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At the beginning of the new millennium, NASA has an ambitious vision for its space program: to accelerate space exploration through the development of highly advanced technology. Enter NASA's New Millennium Program (NMP), an advanced-technology development program created to infuse a new generation of technologies and mission concepts into future Earth and space science missions.
The program is unique in that it tests its advanced technologies in space flight. Though many space-related technologies can be tested sufficiently in laboratories on Earth, the technologies and concepts NMP selectssuch as solar electric (ion) propulsion or spacecraft flying in formationpresent a fairly high risk to missions that will use them for the first time. A full test in orbit is needed before these risky technologies are built in to an operational system. Flight testing in space is also important for some technologies because spacecraft may encounter environments or situations that cannot be replicated on the ground such as zero gravity, or high levels of radiation exposure or solar wind.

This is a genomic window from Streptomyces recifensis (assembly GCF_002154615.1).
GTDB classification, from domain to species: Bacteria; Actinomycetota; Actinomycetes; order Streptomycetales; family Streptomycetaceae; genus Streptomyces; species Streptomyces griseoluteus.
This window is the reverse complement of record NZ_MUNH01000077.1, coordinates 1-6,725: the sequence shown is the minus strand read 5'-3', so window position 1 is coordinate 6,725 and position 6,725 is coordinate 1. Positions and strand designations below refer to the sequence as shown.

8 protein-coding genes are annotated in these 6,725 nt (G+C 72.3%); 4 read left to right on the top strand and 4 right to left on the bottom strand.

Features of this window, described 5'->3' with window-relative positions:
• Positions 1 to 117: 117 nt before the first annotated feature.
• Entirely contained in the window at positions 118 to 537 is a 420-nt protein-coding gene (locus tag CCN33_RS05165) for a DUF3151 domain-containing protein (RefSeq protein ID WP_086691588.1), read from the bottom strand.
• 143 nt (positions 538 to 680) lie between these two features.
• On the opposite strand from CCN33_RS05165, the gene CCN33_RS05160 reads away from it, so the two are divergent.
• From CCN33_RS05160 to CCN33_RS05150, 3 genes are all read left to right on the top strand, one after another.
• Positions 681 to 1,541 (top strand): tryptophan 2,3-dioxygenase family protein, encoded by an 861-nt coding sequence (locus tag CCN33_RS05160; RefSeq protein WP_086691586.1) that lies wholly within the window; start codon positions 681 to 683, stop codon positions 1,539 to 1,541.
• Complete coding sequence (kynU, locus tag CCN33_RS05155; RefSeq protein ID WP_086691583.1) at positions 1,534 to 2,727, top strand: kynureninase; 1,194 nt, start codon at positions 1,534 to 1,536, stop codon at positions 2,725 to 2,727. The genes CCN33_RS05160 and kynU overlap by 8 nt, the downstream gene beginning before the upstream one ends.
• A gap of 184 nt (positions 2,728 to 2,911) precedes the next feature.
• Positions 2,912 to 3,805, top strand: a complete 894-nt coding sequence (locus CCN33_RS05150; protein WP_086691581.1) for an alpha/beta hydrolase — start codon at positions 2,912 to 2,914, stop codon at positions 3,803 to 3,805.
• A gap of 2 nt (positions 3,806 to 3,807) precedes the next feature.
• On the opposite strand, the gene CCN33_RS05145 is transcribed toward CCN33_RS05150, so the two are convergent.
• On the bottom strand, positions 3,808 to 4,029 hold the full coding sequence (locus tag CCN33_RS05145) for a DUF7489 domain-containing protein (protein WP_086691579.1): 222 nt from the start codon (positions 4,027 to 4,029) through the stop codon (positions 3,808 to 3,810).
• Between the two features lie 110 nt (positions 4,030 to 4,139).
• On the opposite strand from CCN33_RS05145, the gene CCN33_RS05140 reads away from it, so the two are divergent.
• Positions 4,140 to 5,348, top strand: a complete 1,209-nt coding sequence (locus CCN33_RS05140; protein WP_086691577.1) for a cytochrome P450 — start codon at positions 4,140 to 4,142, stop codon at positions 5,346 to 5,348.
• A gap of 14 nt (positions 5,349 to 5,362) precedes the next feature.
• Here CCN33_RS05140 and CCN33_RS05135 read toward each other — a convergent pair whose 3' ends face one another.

The value of the NMP missions is to lower the risk for future missions that use these technologies to carry out challenging scientific exploration. Every few years starting in November 2000, NMP will send a mission into deep space or into low Earth orbit to test new suites of technologies. On November 21, 2000, NASA launched the first NMP mission, Earth Observing-1 (EO-1), on a Delta 7320 rocket from Vandenberg Air Force Base, California. Flying at an altitude of 705-kilometers, EO-1 will orbit in a circle around the Earth very nearly from pole to pole and descend across the equator at about 10:02 am local time (referred to as a "sun-synchronous" orbit).
While the primary focus of the EO-1 mission is to test advanced instruments, spacecraft systems, and mission concepts in flight, EO-1 will also return scientific data as a by-product of its testing. At least once or twice a day, both Landsat 7 and EO-1 will image the same ground areas. All three of the EO-1 land-imaging instruments will view all or segments of the Landsat 7 swath and scientists will be able to compare these "paired scene" images. By comparing scenes from each of the spacecraft, scientists will be able to recommend improvements to future instruments and spacecraft and ensure the continuity of land-imaging data in the future.
next: The Earth-Sensing Legacy